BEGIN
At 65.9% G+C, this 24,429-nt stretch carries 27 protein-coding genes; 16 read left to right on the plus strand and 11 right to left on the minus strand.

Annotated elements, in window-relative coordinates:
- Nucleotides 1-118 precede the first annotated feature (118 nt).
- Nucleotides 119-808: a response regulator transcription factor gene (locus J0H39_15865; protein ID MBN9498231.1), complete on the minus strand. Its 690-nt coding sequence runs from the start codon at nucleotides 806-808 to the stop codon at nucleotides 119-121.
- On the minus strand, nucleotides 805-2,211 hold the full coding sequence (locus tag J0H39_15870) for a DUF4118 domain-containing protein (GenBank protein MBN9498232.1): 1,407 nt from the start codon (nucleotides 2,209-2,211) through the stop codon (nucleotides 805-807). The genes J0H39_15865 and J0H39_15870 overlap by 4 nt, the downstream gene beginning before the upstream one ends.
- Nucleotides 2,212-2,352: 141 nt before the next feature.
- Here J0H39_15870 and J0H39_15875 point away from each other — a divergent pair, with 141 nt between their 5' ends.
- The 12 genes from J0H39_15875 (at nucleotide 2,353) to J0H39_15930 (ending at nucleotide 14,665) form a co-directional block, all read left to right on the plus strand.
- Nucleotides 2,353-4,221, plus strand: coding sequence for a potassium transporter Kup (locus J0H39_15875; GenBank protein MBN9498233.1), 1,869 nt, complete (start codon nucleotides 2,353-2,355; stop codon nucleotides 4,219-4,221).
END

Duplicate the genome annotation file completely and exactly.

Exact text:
At 65.9% G+C, this 24,429-nt stretch carries 27 protein-coding genes; 16 read left to right on the plus strand and 11 right to left on the minus strand.

Annotated elements, in window-relative coordinates:
- Nucleotides 1-118 precede the first annotated feature (118 nt).
- Nucleotides 119-808: a response regulator transcription factor gene (locus J0H39_15865; protein ID MBN9498231.1), complete on the minus strand. Its 690-nt coding sequence runs from the start codon at nucleotides 806-808 to the stop codon at nucleotides 119-121.
- On the minus strand, nucleotides 805-2,211 hold the full coding sequence (locus tag J0H39_15870) for a DUF4118 domain-containing protein (GenBank protein MBN9498232.1): 1,407 nt from the start codon (nucleotides 2,209-2,211) through the stop codon (nucleotides 805-807). The genes J0H39_15865 and J0H39_15870 overlap by 4 nt, the downstream gene beginning before the upstream one ends.
- Nucleotides 2,212-2,352: 141 nt before the next feature.
- Here J0H39_15870 and J0H39_15875 point away from each other — a divergent pair, with 141 nt between their 5' ends.
- The 12 genes from J0H39_15875 (at nucleotide 2,353) to J0H39_15930 (ending at nucleotide 14,665) form a co-directional block, all read left to right on the plus strand.
- Nucleotides 2,353-4,221, plus strand: coding sequence for a potassium transporter Kup (locus J0H39_15875; GenBank protein MBN9498233.1), 1,869 nt, complete (start codon nucleotides 2,353-2,355; stop codon nucleotides 4,219-4,221).